Document Detail

Pregnancy among Hispanic teenagers: is good parental communication a deterrent?
MedLine Citation:
PMID:  7628205     Owner:  NLM     Status:  MEDLINE    
Effective communication between Hispanic parents and teens about sexual issues may deter adolescent pregnancy, yet little is known about the prevalence or impact of such communication. The study examined this potential relationship in a cohort of urban Hispanic adolescents. A questionnaire was administered to a non-random sample of pregnant and non-pregnant Hispanic women aged 12-18 years attending inner city schools in Los Angeles to obtain demographic, sexual activity and communication information. Logistic regression analysis was used to evaluate the independent contribution of risk factors to teenage pregnancy. Good communication with one's mother was inversely related to pregnancy; the adjusted odds ratio of pregnancy if the mother told the daughter about sex was 0.3 (95% CI 0.2-0.6). Friends' love was also inversely related to pregnancy (odds ratio 0.7; 95% CI 0.6-0.8). In order of increasing strength, alcohol and drug use, favorable attitude toward premarital sex, receipt of welfare, older age at menarche, and older age were all significantly related to pregnancy. Pregnant Hispanic teenagers have poorer communication with their parents than do other Hispanic teens. Efforts to reduce the incidence of adolescent pregnancy among Hispanics may need to address not only family communication but also issues outside the home such as alcohol and recreational drugs.
Hispanic adolescents in the US, compared to their White counterparts, have a higher fertility rate (105/1000 in 1989) and give birth at younger ages. To identify the determinants of this phenomenon, 188 pregnant and 147 nonpregnant Hispanics 12-18 years of age attending schools in Los Angeles, California, were interviewed. It was hypothesized that good parent-child communication would be inversely related to adolescent pregnancy. The mean age at first intercourse was 14.8 years for nonpregnant subjects and 13.9 years for pregnant teens. The univariate analysis revealed that pregnant adolescents had significantly poorer communication with their mothers (odds ratio 3.2, 95% confidence interval, 1.7-5.0), were more accepting of premarital sex, and reported greater use of drugs and alcohol than nonpregnant teens. In the multivariate analysis, communication with mother and a sense of being loved by friends were inversely related to pregnancy. Older age, positive attitude toward premarital sex, low age at menarche, and drug and alcohol use were positively associated with pregnancy. Communication with mother was measured through scaled responses to three questions: Did mother tell you about menstruation? Did mother tell you about sex? How well does mother listen?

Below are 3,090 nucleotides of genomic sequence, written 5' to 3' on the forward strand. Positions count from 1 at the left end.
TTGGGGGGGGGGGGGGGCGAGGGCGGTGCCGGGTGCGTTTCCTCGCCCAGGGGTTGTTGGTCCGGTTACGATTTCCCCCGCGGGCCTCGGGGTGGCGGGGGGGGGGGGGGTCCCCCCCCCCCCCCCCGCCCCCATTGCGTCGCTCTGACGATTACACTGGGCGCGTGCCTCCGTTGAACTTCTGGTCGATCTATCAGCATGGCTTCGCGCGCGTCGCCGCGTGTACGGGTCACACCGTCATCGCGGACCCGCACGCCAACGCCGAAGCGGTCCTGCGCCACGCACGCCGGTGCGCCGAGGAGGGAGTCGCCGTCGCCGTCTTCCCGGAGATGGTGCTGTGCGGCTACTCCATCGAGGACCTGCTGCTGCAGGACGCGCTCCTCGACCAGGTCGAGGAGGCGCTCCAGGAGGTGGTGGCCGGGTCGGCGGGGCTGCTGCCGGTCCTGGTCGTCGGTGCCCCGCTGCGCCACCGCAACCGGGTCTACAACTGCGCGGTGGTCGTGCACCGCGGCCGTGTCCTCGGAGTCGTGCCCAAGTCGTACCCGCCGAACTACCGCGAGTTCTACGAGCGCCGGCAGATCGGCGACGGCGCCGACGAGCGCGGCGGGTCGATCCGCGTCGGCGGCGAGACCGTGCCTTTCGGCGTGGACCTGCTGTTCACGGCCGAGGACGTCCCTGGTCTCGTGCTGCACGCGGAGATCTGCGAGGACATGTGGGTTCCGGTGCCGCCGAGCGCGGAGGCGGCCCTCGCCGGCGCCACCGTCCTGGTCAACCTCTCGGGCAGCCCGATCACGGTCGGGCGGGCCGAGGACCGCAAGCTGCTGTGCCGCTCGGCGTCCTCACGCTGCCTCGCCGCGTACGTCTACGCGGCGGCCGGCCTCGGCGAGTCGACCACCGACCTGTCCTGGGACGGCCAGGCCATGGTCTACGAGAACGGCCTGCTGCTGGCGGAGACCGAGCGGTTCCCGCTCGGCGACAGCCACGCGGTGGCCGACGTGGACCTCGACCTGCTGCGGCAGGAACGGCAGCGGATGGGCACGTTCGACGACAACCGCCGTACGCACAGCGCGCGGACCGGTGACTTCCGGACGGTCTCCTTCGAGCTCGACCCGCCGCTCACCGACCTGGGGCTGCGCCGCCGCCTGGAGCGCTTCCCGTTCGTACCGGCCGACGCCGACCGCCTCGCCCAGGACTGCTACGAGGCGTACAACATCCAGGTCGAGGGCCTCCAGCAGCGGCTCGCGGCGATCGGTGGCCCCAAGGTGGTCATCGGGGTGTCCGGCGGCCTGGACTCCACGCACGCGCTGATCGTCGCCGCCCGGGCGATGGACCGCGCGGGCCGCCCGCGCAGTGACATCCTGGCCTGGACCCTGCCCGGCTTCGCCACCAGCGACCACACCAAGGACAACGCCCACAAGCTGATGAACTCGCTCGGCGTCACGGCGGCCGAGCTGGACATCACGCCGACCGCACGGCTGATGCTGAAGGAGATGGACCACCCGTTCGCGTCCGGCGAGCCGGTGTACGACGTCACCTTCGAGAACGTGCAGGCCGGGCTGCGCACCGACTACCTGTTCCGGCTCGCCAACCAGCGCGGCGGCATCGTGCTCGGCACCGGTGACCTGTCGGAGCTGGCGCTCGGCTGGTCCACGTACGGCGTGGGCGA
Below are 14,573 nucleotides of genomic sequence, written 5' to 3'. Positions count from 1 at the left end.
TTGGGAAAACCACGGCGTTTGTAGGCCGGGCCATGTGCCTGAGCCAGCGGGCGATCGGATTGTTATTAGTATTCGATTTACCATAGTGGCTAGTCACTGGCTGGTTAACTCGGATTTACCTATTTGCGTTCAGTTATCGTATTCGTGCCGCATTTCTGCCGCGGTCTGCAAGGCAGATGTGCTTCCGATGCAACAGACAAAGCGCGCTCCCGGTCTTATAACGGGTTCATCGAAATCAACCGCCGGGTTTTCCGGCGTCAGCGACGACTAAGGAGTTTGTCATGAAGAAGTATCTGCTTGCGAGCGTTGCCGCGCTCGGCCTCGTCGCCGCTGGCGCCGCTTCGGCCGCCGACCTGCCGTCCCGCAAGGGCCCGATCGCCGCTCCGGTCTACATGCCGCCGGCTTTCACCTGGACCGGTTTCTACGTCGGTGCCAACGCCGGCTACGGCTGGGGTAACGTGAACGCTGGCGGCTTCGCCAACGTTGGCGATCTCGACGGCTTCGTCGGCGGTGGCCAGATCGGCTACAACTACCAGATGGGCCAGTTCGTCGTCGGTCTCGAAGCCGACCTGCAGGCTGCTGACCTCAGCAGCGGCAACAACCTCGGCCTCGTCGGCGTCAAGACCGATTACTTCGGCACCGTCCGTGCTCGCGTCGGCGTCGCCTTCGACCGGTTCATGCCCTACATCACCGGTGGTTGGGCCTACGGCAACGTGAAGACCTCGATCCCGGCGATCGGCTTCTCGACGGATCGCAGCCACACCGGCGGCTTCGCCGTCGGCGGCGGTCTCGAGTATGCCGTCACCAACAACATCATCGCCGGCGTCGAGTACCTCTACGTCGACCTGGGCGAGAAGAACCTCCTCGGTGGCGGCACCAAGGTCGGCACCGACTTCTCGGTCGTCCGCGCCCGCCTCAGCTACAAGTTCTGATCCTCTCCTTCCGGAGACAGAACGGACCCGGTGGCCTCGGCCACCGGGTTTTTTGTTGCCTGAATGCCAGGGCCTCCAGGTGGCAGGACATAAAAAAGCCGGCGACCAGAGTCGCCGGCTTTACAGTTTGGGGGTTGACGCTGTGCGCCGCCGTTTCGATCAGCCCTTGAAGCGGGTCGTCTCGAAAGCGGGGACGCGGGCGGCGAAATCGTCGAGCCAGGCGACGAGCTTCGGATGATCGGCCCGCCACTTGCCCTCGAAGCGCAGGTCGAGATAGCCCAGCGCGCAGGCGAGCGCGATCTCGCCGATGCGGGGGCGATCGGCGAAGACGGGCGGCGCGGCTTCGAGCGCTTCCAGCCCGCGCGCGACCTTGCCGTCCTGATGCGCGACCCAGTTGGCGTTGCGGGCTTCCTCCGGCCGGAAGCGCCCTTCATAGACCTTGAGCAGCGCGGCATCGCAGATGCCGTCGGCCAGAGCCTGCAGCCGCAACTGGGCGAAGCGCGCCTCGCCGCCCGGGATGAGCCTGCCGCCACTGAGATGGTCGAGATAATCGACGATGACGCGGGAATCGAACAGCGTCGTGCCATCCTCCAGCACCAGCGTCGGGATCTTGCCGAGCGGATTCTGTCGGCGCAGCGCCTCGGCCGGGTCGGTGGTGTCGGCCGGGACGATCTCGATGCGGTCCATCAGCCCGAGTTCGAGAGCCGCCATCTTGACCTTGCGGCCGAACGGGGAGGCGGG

C Adolph; D E Ramos; K L Linton; D A Grimes
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Publication Detail:
Type:  Journal Article    
Journal Detail:
Title:  Contraception     Volume:  51     ISSN:  0010-7824     ISO Abbreviation:  Contraception     Publication Date:  1995 May 
Date Detail:
Created Date:  1995-09-07     Completed Date:  1995-09-07     Revised Date:  2004-11-17    
Medline Journal Info:
Nlm Unique ID:  0234361     Medline TA:  Contraception     Country:  UNITED STATES    
Other Details:
Languages:  eng     Pagination:  303-6     Citation Subset:  IM; J    
Department of Obstetrics and Gynecology, University of Southern California School of Medicine, Los Angeles 90033, USA.
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MeSH Terms
Hispanic Americans*
Los Angeles
Parent-Child Relations*
Pregnancy in Adolescence*
Regression Analysis
Risk Factors
Sexual Behavior

From MEDLINE®/PubMed®, a database of the U.S. National Library of Medicine

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